An interview with James Lam, Director at E*TRADE Financial, and Chair of the firm’s risk oversight committee, offers some timely advice for an era when cybersecurity has risen to the top of the agenda in the boardroom – and offers a good rationale for a FAIR-minded, quantitative cyber risk approach by board directors. Lam’s interview appears in the Winter 2018 C-Suite Magazine from Equilar.
“Our digital strategies are meant to increase long-term profitability and enterprise value,” Lam says. “We would measure that in economic terms. But what is the cost of risk, including technology, operational and cyber risks? We should likewise measure that in economic terms.”
Lam has some pointed criticism of cyber risk management as now practiced, heavily driven by cybersecurity frameworks such as NIST CSF and ISO 27001.
“The average CISO at a large company has more than four dozen security vendor relationships. Maturity models always produce an answer that says more – add people, add systems and add processes. But is more always better? Directors are rightfully concerned about program effectiveness and overall preparedness (output) not just program maturity and control components (input).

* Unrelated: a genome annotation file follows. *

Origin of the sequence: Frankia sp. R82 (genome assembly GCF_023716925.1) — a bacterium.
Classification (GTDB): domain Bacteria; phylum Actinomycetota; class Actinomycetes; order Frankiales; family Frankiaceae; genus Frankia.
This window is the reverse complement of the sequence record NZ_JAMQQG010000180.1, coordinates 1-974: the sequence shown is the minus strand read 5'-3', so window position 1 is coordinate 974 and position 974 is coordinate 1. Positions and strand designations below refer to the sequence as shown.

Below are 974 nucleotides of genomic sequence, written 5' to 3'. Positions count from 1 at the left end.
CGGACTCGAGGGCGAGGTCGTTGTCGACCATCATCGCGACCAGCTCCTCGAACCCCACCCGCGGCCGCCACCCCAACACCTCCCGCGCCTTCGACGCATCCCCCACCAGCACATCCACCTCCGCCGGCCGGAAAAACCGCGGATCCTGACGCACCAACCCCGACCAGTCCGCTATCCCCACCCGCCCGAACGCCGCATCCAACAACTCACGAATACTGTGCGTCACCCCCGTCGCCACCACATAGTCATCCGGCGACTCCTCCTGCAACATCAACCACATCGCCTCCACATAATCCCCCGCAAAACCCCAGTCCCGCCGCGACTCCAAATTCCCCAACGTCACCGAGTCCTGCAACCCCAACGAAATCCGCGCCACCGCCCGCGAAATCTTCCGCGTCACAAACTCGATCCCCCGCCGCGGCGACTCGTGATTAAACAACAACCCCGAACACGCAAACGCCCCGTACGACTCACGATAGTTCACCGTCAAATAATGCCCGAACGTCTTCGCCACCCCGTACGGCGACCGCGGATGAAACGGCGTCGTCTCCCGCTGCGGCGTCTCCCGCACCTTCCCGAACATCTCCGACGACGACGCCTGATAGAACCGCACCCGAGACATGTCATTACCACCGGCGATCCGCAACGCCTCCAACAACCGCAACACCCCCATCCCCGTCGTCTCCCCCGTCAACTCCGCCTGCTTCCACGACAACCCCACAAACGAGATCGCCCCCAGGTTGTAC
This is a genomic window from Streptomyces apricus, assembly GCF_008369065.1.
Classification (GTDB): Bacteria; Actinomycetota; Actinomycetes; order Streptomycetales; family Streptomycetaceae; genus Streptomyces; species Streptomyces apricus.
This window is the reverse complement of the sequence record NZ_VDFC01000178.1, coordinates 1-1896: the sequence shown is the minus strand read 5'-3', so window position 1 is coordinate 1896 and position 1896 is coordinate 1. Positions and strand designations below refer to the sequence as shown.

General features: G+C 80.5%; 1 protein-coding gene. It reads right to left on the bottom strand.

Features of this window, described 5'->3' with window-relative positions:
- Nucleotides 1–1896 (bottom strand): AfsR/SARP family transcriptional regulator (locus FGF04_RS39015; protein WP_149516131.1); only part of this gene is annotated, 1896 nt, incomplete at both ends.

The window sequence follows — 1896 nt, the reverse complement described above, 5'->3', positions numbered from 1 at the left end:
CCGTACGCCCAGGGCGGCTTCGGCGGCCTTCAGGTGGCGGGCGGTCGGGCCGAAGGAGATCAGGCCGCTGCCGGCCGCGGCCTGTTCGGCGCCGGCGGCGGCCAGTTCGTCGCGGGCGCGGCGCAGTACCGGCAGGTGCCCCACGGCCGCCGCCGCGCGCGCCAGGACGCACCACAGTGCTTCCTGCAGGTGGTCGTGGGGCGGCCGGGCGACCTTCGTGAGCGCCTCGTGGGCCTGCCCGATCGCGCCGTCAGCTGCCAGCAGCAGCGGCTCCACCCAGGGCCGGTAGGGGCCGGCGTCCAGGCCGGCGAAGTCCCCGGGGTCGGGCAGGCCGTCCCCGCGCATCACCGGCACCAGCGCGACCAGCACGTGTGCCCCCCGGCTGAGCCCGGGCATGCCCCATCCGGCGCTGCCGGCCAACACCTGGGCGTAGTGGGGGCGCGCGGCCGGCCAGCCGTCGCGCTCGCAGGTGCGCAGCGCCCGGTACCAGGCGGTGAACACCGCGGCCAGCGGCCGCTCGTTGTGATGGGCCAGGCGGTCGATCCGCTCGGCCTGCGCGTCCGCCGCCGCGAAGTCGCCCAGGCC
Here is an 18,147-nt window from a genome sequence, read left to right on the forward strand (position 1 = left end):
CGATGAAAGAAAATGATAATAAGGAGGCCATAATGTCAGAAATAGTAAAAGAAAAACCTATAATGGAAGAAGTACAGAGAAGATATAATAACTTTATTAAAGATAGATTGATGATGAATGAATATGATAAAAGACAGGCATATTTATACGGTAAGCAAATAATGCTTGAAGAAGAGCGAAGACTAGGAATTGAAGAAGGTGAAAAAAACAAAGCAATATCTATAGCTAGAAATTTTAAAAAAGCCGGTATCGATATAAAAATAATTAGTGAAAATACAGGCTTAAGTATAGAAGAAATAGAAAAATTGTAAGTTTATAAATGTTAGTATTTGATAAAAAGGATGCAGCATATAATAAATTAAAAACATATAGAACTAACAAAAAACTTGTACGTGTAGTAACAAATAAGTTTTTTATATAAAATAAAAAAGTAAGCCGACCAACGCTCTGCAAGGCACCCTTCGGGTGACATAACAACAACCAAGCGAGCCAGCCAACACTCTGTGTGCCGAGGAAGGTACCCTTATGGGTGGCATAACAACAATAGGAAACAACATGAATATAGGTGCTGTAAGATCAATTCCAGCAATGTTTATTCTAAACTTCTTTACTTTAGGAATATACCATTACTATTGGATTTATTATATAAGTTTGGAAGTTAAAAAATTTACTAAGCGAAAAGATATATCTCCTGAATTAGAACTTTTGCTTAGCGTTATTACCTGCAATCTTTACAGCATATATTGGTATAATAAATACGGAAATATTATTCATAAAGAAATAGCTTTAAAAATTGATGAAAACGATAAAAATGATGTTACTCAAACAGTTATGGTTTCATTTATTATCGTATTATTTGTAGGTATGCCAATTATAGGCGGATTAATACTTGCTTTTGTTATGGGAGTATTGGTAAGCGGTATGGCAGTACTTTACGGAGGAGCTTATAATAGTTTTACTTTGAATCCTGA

“These frameworks do not fully meet the needs of the board…Directors are also concerned with key issues that are not addressed by NIST, including alignment with the overall business strategy, cybersecurity risk policy and risk appetite, cyber risk quantification, and overall cybersecurity program effectiveness.”
The article wraps with these five cybersecurity trends that Lam sees playing out in 2018:
- “Cybercriminals will launch blended attacks that are increasingly more sophisticated, audacious and consequential.”
- “Corporate executives and directors will face new regulations with more stringent standards for governance, privacy, security, and disclosure.”
- “In terms of risk management practice, cybersecurity will be more integrated into ERM.”
- “Directors will demand much better cyber risk reporting from their CISOs.”
- “Advanced technologies and tools will be developed to help companies measure, monitor and manage their cyber risk profile….Cyber risk quantification models will be developed and implemented to measure value-at-risk (VaR) on an ongoing basis…[to] help companies monitor their cyber risk profiles, evaluate the cost effectiveness of security controls and determine the economic value of cyber insurance.”